Columbus, Georgia (WRBL) – The Peachtree City family cares for their 4-year-old daughter. She battles a rare disease that is a leading genetic killer of infants.
The aspenlite condition is extremely rare, affecting approximately 1 in 10,000 babies. Little did Aspen’s parents know that their lives would change after her daughter’s diagnosis.
“The doctor left the room and I was googling what SMA was. Oh, let’s not cry here… All I saw was death by age 2,” Aspen said. “And I cried all the way home. In any case, when I got back in touch with my family, they reassured me that everything would be fine.”
Aspen suffers from a rare neuromuscular disease. Spinal muscular atrophy (SMA) gradually destroys nerve cells in the brainstem and spinal cord that control vital skeletal muscle activity such as speaking, walking, breathing and swallowing.
Aspen continues to defy the odds as they progress each day.
“She’s grown up a lot,” said Tabitha Wright. “I mean, even more than the other two drugs she’s on. She’s a walking, talking miracle. I mean, she walks everywhere.”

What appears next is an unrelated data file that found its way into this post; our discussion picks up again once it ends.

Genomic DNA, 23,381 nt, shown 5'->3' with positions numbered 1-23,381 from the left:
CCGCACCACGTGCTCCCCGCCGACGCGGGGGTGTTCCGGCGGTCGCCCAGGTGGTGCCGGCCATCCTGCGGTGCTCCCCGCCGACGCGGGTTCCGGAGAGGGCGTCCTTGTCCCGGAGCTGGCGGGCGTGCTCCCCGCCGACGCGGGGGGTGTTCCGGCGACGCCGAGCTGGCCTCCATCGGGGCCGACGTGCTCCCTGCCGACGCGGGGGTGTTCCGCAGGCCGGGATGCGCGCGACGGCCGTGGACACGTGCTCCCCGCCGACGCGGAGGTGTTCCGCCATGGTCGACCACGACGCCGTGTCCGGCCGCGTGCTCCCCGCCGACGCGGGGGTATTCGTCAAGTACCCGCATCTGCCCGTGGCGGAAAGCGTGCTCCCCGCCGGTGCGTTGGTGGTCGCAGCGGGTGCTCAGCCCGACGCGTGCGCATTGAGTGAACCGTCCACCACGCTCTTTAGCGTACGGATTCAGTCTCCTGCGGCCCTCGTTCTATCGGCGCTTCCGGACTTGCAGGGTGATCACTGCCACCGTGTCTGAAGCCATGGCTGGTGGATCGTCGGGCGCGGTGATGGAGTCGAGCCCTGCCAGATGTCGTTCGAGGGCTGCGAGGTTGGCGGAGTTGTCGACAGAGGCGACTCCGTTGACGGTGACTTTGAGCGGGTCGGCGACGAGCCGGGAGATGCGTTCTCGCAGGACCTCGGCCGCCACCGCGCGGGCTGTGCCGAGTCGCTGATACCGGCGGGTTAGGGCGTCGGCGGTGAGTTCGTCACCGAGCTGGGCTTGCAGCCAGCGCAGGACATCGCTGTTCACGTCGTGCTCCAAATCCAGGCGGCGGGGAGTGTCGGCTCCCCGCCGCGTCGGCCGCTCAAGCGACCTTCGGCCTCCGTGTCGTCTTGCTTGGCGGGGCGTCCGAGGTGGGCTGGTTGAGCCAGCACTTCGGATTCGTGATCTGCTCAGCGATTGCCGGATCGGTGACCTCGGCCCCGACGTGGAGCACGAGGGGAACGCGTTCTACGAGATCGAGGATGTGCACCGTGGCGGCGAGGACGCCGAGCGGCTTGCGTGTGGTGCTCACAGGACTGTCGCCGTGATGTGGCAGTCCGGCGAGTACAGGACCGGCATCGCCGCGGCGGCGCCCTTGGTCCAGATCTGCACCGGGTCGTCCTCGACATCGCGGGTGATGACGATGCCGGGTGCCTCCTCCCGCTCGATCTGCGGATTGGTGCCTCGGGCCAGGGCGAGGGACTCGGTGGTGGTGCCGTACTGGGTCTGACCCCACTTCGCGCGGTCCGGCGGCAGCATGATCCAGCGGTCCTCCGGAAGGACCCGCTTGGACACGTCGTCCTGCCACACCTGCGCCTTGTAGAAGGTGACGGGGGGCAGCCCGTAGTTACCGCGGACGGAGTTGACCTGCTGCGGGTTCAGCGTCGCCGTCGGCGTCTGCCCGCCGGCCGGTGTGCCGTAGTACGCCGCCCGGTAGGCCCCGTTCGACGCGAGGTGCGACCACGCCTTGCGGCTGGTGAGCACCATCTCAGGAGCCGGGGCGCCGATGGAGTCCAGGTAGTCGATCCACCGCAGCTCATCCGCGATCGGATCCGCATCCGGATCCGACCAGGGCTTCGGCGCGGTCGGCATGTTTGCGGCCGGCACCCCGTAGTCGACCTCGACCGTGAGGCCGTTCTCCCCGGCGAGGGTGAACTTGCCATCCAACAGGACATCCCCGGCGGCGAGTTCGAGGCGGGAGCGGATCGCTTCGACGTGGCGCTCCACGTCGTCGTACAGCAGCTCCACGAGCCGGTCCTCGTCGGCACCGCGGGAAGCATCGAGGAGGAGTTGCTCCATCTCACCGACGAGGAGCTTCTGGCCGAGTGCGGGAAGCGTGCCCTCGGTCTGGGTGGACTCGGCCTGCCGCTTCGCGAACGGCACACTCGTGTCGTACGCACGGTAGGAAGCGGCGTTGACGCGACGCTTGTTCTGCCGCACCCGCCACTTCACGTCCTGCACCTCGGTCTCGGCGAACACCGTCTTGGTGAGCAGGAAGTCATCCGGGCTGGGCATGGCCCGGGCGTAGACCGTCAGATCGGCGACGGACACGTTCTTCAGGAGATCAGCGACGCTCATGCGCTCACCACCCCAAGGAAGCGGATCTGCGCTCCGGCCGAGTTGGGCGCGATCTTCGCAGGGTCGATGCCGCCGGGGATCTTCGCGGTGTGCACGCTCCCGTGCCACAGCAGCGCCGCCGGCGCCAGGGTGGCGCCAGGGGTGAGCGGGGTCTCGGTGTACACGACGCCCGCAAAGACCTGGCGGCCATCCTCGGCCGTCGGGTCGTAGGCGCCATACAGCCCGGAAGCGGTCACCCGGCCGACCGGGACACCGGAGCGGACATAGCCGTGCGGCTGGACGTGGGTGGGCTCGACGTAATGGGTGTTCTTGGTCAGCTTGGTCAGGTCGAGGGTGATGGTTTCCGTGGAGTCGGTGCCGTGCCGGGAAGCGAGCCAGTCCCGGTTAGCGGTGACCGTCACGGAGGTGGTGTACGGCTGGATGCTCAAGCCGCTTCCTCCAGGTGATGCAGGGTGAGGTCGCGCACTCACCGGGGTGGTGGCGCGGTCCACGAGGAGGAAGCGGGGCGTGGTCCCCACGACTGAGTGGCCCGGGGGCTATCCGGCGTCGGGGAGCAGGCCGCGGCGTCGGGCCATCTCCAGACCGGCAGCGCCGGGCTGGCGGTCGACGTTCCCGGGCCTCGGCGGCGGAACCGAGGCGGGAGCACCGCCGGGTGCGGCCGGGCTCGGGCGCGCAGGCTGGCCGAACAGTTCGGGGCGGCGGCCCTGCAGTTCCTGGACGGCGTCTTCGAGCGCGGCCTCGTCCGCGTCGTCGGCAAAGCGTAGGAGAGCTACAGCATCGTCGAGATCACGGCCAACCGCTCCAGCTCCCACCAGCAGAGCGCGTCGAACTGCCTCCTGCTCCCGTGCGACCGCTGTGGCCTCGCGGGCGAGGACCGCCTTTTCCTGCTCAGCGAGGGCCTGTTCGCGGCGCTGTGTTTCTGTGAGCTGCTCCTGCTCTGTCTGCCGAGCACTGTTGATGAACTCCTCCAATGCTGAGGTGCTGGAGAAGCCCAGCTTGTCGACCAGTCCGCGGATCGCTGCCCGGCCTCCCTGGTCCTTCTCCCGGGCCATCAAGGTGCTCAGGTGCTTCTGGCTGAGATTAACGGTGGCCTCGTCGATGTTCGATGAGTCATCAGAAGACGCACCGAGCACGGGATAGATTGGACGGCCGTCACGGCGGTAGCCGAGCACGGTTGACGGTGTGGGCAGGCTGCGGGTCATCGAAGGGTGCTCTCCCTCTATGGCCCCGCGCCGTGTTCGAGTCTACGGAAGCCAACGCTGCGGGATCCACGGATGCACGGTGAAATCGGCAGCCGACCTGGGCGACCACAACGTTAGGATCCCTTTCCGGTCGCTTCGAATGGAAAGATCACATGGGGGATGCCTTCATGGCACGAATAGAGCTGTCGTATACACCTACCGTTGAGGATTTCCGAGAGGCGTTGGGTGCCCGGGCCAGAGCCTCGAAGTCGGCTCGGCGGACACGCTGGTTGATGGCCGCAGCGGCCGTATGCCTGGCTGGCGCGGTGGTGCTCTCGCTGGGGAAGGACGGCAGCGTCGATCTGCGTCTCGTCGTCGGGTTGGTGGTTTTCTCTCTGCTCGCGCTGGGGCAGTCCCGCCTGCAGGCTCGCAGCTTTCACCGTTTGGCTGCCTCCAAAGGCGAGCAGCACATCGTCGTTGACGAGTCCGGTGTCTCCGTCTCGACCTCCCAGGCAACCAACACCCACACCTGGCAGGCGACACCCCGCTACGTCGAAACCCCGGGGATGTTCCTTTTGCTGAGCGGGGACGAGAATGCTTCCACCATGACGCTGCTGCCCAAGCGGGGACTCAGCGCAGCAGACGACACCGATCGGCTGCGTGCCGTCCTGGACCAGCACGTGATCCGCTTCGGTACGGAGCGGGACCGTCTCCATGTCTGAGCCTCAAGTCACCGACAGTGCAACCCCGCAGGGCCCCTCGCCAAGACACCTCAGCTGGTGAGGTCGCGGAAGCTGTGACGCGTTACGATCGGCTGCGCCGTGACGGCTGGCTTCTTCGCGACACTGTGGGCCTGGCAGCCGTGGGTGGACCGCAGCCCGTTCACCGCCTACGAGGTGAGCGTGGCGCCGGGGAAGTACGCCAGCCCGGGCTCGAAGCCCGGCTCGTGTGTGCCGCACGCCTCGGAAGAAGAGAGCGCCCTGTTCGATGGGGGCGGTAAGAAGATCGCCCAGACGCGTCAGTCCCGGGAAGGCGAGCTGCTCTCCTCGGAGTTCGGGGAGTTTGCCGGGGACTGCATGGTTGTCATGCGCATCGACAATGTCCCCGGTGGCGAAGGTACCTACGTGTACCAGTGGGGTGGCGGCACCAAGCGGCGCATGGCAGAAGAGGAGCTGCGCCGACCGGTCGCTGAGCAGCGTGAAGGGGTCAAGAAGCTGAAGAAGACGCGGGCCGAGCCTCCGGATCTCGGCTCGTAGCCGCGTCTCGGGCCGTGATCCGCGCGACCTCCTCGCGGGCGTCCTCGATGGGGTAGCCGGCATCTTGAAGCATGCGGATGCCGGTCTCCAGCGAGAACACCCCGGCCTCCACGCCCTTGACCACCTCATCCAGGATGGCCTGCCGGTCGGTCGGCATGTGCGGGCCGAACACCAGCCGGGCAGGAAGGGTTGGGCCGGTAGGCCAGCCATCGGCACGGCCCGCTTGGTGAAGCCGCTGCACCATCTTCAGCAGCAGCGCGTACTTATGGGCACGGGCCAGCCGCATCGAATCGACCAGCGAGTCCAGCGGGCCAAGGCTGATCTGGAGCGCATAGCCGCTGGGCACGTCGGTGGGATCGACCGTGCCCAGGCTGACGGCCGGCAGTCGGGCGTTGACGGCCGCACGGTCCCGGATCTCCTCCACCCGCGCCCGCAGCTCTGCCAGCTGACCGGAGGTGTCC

The U.S. Secretary of Health and Human Services added SMA to the national recommended list for newborn screening in 2018.
The Wright family says SMA newborn screening makes all the difference for babies to get treatment sooner.
“Getting screened for newborns means knowing they have it and getting gene therapy or starting treatment right away, which can prevent the progression from getting worse.
Aspen’s parents have adjusted to the new normal, but don’t let Aspen’s illness hold her back. .
“Don’t treat your child like a disabled child,” said Tabitha and Keith. “Regardless of whether you have SMA or not, do everything you can to keep your baby well.”
Tabitha set up a GoFundMe account in hopes of raising enough money to alleviate the stress of medical bills from Aspen’s treatment.